Wednesday, July 1, 2015

Get Lost

It's a beautiful thing when your biggest problem when you wake up is trying to choose between whether you should sleep for another thirty minutes or for another forty minutes. 

I saw Greg, one of the incoming freshman that I had met during lunch on Monday, as I sat on one of the many pillars by the Low Library to finish homework and read a bit. We didn't talk very much but I enjoyed the silence and was just happy that I happened to see one of the few people I had met during the past week.

In an effort to add a little variation to my morning life, I grabbed a green tea on the way out of breakfast instead of a coffee. Bad idea. Thirty minutes later, in class, it felt like all the life was being sucked out of me slowly but surely. Instead of jumping straight into the lesson, Mr. Mesznik addressed questions in depth, going off on the occasional tangent and explaining the basics of Mortgage Backed Securities (MBS), convertible bonds, and credit cards. Today's concepts, sans coffee's help, seemed the teeniest bit harder to register in my brain. One possible reason for this was a certain lack of interest on my part, derived from my need to see a direct application in my world or at least a world I was familiar with. And while I had at least encountered mortgages and other topics we covered beforehand, I didn't consider myself familiar with their applications. Although, I found his description of arbitrage and the "No Arbitrage Principle" fascinating. The example of arbitrage he presented to us was of going to two different grocery stores with differently priced strawberries and buying the cheaper strawberries to sell to the other grocery store with the more expensive strawberries to make a profit. The idea, however unethical, that one could make a profit without the need to invest any of one's own money by exploiting price differences was a new and captivating concept to me. 

After taking a much-needed nap before lunch I met David, a boarding school attendee in China, originally from Thailand. (I also officially decided that the cafeteria would be my "meet someone new each day" place) David, an avid business and economics student, had decided to take Globalization, a class that I had only heard about through Beliz, a girl on my dorm-room floor. He voiced his concerns about venturing into new waters since Globalization involved a lot more international politics and abstract ideas than he had anticipated which made things difficult especially since English was not his first language. As a native English speaker it had never hit me how much it affected those who weren't, specifically in academics, and only then did I really consider how big of a concern it could be, especially since such a large amount of the students in the high school program were internationally based.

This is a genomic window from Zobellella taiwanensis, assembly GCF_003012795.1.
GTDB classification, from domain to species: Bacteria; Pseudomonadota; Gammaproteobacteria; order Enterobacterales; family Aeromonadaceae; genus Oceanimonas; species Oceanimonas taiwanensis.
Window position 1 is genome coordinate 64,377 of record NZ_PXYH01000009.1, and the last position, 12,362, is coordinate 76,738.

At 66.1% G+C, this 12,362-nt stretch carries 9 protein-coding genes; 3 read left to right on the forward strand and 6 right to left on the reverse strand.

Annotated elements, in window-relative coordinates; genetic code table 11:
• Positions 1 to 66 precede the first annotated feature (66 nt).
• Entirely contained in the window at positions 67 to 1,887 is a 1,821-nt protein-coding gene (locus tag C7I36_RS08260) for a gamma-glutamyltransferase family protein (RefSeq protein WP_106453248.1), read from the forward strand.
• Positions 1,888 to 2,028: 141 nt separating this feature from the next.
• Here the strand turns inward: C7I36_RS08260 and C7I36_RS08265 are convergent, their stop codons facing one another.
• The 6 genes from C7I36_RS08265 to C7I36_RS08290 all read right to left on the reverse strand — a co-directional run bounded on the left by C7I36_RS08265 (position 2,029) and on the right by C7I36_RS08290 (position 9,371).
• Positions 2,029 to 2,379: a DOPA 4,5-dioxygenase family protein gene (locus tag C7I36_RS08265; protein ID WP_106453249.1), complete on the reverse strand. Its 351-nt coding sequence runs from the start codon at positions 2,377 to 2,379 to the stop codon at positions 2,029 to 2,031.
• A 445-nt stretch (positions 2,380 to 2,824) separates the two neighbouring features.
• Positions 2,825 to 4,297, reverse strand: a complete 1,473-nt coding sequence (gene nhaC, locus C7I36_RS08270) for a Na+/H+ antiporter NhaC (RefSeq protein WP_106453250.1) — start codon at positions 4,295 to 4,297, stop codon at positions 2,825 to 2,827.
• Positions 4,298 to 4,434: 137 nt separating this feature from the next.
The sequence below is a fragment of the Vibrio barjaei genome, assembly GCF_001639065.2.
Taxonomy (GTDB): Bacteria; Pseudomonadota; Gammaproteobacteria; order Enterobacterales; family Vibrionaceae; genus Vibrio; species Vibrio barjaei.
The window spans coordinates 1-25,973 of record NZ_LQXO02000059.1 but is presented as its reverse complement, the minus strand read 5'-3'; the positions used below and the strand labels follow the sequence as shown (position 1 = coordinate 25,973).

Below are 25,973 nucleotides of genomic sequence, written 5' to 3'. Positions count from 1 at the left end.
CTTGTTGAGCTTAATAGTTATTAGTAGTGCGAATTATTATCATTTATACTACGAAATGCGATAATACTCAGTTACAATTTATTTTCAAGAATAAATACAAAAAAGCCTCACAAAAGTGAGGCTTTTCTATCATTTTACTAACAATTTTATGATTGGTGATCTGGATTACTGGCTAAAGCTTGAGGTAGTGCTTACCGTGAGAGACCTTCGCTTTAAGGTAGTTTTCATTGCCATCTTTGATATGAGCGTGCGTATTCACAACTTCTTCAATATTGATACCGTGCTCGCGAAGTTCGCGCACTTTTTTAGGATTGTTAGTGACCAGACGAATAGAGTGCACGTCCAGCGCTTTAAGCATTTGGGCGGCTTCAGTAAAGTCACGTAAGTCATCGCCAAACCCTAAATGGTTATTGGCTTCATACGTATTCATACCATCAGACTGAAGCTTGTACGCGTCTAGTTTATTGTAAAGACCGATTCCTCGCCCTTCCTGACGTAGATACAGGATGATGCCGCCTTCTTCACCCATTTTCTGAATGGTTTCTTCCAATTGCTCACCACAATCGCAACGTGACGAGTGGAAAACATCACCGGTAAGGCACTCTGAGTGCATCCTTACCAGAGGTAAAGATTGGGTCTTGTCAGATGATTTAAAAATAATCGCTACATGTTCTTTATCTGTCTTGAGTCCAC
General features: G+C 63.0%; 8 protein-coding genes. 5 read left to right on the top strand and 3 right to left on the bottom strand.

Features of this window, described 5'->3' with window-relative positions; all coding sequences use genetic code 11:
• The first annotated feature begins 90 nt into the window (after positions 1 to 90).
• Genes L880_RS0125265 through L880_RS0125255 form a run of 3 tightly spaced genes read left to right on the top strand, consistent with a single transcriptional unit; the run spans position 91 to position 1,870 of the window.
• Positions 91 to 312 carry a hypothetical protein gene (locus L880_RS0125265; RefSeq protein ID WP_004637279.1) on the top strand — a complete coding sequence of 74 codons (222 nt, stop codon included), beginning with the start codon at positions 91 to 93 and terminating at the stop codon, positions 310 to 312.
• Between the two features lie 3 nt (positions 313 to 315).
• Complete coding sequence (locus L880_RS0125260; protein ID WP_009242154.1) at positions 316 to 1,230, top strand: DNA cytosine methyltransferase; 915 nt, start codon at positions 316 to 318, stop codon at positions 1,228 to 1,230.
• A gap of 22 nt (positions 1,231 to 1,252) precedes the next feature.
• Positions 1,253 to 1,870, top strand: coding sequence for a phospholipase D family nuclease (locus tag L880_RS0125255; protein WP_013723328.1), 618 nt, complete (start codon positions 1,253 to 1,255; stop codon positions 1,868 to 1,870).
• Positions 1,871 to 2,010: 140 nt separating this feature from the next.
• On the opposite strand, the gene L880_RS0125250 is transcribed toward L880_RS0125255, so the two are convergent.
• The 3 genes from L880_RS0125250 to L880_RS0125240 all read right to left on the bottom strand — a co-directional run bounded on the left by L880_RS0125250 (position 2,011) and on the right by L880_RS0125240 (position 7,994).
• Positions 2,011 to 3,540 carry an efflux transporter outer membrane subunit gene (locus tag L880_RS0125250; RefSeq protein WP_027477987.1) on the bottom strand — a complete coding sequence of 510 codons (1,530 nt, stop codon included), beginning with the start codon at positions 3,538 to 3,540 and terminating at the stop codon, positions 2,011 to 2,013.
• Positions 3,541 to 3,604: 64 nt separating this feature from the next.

The afternoon session was interesting. 

The first half began with a seemingly complicated set of problems involving variables, calculations, and assumptions that looked like a jumble on the board and on the paper Ms. Santos was referring. Naturally, most of us were confused. And as Ms. Santos tried explaining it more, a lot of people became even more confused. It was only when she began to bring up derivatives and optimization, items I had covered in my Calculus class last year, when I felt myself ease into a more comfortable position, physically and mentally. Unfortunately, a good half of the class was still totally lost, if not more so, and we ended the class on a weird note with everyone wondering what had just happened in the previous two hours and what that meant for the next class. The different wavelengths of communication between Ms. Santos and us probably accounted for most of the problem. For example, in order to make things simpler for us, she would present more analogies and draw models but for some reason it ended up making us even more confused than when her explanations were more forthright. 

Is this the right path?
I visited Carmen, the beautiful modern dorm with a sketchy-looking garage entrance with my cohort so that they could do their laundry and then go shopping in Soho for a bit. Mark reasonably opted out because of the homework load and Izabel, Alyanna, and I left after getting a "to-go" dinner from the cafeteria that we ate on the Metro quite precariously. I found it both irritating and hilarious that we literally made one wrong turn away from Soho and ended up getting lost. Google was also being fairly unhelpful at the moment so we went old-school and looked at the map standing by a nearby bench to find our way back and came full-circle. The other thing I found hilarious was how existentially metaphorical it could have been interpreted as. (see next paragraph)

We came to a fork in the road and blindly and unknowingly picked the wrong path. Upon realizing our mistake we immediately tried to make our way back but got even more lost. It was only when we took a breather to think and find a reliable source to chart our new course off did we get back to where we started.

 And this time, we took the right path.  

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